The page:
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some text Christopher A. Hopkins

If you've ever been puzzled by the difference between interest rate and APR, you're in the right place. For an explanation of why "Love after Lockup" is still on TV, consult the Oracle of Delphi.

The annual percentage rate is the effective annual interest rate on a loan including most ancillary charges and origination costs in addition to simple loan interest. The 1968 Truth in Lending Act established an obligation on the part of lenders to disclose this defined rate to assist consumers in accurately comparing loan offers with differing terms.

The most obvious example is in mortgage lending. Mortgage interest rates for a 30-year loan to borrowers with good credit are still close to 4%. This is the "nominal" rate applied to the amount outstanding on the loan each month. But home loans carry additional costs, including origination and underwriting fees, legal expenses, broker fees and discount points. The APR wraps these fees into the loan and presents the true annualized cost. This allows buyers to accurately compare, say, a 4.2% mortgage with zero points against a 3.9% loan with 1.5 points. Lenders are also required to compute the total of all payments over the life of the mortgage.

The same principle applies to car loans. The nominal rate understates the total cost of credit; the APR takes all additional loan fees into account and provides a tool for apples-to-apples comparison.

Beginning in the 1980s, many auto companies discovered an end run around disclosure of the true APR. Low interest or "zero percent" loans became common, suggesting to buyers the availability of below-market financing rates. Of course in reality, the imputed finance charge is rolled into the purchase price of the vehicle. By holding the total of payments constant but increasing the car price, the disclosed interest rate appeared artificially low. A cash buyer would enjoy a lower price since there are no hidden finance charges.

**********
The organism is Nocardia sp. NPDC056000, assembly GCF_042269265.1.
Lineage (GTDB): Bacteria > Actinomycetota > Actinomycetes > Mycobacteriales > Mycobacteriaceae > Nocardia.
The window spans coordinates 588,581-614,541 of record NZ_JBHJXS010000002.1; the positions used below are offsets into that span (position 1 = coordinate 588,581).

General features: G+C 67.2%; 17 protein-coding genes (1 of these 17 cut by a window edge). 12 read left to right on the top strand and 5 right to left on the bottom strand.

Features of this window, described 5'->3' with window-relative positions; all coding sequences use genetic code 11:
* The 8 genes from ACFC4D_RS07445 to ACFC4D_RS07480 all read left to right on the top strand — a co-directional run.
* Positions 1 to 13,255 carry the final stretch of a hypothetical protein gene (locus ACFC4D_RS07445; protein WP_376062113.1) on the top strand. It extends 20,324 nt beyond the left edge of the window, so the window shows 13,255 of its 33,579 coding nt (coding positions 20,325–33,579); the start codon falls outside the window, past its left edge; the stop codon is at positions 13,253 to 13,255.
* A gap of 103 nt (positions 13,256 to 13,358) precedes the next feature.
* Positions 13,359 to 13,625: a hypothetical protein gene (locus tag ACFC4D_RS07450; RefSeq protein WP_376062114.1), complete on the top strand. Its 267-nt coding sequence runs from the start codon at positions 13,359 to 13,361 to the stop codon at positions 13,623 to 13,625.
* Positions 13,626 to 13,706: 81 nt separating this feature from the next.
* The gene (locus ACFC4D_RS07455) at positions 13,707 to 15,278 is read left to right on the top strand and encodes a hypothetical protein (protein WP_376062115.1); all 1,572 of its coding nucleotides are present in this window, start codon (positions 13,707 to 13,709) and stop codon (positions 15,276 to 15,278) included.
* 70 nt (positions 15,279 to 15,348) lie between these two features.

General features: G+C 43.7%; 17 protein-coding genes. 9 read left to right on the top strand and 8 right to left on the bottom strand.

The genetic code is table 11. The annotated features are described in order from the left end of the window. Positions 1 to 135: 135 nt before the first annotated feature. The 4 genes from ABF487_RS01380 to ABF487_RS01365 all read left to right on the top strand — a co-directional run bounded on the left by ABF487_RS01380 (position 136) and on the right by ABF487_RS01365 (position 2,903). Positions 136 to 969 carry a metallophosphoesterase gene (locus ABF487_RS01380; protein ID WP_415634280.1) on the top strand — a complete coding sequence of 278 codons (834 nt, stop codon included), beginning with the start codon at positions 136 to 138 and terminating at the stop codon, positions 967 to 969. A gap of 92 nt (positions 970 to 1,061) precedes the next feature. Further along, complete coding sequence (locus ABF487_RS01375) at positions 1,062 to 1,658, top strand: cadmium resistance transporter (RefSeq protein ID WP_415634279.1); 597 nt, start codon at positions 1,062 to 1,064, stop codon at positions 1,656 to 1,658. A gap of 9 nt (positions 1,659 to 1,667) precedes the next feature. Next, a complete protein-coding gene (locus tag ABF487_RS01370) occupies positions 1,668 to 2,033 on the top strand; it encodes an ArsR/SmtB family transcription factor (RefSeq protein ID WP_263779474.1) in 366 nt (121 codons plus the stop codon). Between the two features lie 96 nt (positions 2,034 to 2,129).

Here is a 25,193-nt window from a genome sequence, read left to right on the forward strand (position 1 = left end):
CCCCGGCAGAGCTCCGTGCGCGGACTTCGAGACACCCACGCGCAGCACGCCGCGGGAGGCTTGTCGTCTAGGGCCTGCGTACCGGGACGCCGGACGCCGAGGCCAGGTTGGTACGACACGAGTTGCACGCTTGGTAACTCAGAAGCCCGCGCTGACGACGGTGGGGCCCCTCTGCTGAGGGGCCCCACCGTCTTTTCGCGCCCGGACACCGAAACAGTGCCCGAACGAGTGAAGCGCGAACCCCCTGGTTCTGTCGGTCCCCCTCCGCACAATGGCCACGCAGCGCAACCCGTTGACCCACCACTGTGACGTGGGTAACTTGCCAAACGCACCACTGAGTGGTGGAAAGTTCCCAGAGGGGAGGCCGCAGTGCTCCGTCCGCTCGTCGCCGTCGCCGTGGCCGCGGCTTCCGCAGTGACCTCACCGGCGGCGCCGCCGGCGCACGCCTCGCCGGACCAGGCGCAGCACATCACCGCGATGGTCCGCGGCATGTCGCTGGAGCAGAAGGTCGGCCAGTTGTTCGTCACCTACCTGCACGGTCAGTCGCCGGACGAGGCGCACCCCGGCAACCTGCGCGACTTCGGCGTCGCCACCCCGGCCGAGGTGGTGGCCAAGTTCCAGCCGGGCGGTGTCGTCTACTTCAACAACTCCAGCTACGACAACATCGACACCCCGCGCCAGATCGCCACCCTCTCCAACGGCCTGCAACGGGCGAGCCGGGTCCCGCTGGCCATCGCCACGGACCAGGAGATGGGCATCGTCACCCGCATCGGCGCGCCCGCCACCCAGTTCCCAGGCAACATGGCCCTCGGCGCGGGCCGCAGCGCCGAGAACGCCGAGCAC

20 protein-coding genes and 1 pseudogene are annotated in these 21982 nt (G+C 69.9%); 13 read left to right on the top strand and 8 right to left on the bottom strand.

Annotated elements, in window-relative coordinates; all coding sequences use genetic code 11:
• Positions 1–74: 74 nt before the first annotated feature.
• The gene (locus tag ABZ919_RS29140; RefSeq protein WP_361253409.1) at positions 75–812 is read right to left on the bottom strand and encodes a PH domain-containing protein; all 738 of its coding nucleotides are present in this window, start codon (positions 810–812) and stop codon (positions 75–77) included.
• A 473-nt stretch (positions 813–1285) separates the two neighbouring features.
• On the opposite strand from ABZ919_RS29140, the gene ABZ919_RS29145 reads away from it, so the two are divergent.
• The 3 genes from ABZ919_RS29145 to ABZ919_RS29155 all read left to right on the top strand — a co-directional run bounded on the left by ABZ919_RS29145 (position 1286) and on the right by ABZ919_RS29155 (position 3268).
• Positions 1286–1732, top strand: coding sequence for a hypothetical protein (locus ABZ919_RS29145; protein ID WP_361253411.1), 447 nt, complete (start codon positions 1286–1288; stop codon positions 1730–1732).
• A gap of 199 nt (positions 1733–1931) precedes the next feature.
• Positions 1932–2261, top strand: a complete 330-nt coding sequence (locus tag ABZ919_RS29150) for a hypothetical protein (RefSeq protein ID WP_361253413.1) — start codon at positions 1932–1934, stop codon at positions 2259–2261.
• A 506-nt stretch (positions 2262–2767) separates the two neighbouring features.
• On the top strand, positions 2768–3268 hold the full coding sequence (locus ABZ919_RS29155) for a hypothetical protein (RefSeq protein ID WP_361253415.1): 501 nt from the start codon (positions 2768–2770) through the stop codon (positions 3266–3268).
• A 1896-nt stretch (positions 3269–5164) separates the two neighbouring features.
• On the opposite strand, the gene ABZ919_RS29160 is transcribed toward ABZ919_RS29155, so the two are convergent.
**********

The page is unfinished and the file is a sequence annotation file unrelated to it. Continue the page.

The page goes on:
Credit card issuers are also required to inform customers of the APR in carried balances. Cardholders can pay off the balance before the next statement date without incurring addition charges. But unpaid balances are subject to interest, which can be quite high. According to Federal Reserve data, the average interest rate is 15%, the highest level in 25 years despite the historically low level of interest rates in general and Treasury bond yields in particular. Depending upon your credit score and income, APRs on bank cards range from zero percent (usually an introductory rate) to over 25% per annum. This highlights the imperative of paying down the full balance each month.

It should also be noted that there may be multiple APRs disclosed on your card statement. In addition to introductory rates, cards may be subject to different APRs for balance transfers, cash advances, and late fees and penalties.

The disclosure of the APR also makes it easier for consumers to evaluate short-term loans of less than one year. In particular, unsecured consumer financing like payday loans carry short repayment periods (a month or less), so the nominal or stated interest rate can be misleading. Consider a two-week loan of $100 that costs $15 to obtain. The nominal rate here would be 15%, which may not sound exorbitant. But annualizing this transaction actually results in an APR of over 390%. Lenders are required to disclose this APR, but few borrowers truly understand it.

In short, when considering financing, look to the APR to provide a comparable base for evaluation and comparison among different lenders and aim to minimize it.

Christopher A. Hopkins, CFA, is a vice president and portfolio manager for Barnett & Co. in Chattanooga.

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